There are two problems which we would like to mention here. The first is dealing with terminology. In earlier papers the terms “solubility” and “incorporation” were often used interchangeably. In our discussion we use the term “solubility” to refer to the amount of carotenoids dissolved in the lipid bilayer as monomers, while the term “incorporation” refers to the amount of carotenoids present in the lipid bilayer in the form of monomers, dimers, oligomers and aggregates. Socaciu et al. [39] measured the incorporation ratio of different carotenoids in different membranes. They found high incorporation for xanthophylls and low incorporation for ß-carotene. The second problem is dealing with the membrane preparation. To the best of our knowledge, in most, if not all papers, the solubility and aggregation of carotenoids were investigated in membranes prepared using the film deposition method [40] or some variations of this method. During membrane preparations using the film deposition method, the lipid mixture passed through the solid-state intermediate at which solid-state demixing of carotenoids can occur. Carotenoid molecules, which can be trapped in carotenoid aggregates during this preparation, do not participate in further liposome formation producing false estimates of carotenoid solubility thresholds. This can explain large scattering of data about carotenoids solubility in lipid bilayers. This problem was faced during measurements of cholesterol solubility in model membranes and was solved with the new method of membrane preparation, namely the rapid solvent exchange method [41,42].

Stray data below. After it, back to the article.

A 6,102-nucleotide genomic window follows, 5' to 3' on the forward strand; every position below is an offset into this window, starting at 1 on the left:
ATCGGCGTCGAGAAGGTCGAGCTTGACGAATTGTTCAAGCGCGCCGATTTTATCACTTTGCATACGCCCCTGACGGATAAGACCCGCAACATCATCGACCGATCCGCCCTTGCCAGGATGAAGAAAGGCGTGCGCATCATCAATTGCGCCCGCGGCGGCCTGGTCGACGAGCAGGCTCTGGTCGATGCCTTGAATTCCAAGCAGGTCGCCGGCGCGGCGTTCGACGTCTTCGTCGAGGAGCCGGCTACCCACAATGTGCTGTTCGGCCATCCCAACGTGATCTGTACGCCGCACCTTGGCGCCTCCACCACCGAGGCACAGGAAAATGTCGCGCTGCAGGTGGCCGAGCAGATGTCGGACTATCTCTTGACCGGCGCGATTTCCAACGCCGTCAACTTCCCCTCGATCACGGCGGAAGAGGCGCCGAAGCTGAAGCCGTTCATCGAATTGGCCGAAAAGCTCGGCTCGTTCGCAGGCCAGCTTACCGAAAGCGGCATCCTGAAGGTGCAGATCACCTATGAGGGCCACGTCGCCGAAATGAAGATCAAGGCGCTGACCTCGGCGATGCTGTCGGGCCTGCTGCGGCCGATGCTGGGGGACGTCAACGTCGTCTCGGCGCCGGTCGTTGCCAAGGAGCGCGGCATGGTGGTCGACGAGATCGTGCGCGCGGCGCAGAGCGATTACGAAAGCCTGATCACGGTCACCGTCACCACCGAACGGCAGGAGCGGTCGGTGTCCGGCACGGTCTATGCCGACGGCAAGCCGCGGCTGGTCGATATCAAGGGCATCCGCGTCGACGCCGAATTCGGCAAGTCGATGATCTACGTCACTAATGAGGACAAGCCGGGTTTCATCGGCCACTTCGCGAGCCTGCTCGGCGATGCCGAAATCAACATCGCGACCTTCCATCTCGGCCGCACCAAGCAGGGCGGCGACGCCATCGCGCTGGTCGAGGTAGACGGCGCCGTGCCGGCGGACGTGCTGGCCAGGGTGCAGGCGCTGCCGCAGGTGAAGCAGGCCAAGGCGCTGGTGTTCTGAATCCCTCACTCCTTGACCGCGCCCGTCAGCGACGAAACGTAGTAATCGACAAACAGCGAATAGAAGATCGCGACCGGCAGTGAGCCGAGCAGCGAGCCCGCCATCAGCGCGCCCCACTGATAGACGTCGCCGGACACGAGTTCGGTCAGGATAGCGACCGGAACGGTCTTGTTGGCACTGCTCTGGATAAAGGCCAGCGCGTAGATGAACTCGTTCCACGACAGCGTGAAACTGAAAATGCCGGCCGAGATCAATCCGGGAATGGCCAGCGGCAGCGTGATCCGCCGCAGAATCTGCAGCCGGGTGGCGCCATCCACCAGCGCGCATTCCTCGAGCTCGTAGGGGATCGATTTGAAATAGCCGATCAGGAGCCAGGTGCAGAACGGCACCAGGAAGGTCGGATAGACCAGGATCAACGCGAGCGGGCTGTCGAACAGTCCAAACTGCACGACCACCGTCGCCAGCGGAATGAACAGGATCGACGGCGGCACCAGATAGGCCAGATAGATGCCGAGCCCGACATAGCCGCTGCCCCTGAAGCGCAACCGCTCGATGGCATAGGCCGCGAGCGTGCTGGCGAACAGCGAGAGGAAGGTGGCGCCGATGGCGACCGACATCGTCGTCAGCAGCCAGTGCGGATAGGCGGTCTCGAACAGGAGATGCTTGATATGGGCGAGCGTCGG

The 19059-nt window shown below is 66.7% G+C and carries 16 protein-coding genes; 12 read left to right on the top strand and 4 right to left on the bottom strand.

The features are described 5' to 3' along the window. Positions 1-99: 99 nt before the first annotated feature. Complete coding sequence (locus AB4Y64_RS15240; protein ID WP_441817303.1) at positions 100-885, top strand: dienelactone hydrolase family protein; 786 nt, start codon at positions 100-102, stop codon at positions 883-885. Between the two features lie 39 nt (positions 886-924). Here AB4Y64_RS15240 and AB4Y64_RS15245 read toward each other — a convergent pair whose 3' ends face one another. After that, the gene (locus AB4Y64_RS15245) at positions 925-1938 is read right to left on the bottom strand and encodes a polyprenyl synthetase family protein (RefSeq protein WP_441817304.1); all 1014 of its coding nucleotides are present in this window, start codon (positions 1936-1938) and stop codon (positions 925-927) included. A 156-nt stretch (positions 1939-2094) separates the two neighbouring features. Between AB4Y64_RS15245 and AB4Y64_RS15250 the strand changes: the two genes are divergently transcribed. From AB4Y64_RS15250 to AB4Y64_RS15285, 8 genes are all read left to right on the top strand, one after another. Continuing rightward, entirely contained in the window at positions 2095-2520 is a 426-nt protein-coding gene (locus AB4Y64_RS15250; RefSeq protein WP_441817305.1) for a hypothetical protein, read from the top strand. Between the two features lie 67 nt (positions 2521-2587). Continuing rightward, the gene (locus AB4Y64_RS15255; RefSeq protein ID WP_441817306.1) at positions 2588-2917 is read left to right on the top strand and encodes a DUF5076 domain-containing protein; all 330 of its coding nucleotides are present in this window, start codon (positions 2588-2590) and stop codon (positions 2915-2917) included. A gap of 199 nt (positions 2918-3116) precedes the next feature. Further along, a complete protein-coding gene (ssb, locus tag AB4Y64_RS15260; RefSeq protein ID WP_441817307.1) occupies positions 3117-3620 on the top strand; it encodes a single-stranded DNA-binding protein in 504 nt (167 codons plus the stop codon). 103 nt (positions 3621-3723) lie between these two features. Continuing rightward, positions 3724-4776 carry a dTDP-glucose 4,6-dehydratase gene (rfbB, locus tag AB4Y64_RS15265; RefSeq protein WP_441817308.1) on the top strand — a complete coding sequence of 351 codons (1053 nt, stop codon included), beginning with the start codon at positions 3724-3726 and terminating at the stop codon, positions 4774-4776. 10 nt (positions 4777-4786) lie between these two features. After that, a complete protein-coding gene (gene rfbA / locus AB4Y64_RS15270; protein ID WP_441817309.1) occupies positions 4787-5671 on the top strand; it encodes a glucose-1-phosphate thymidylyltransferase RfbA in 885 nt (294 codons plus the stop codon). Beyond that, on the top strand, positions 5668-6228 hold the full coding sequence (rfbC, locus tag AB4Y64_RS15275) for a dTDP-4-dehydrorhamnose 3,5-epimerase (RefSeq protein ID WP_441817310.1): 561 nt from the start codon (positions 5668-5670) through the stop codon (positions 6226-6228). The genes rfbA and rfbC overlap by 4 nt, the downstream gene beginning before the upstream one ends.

Transmembrane localization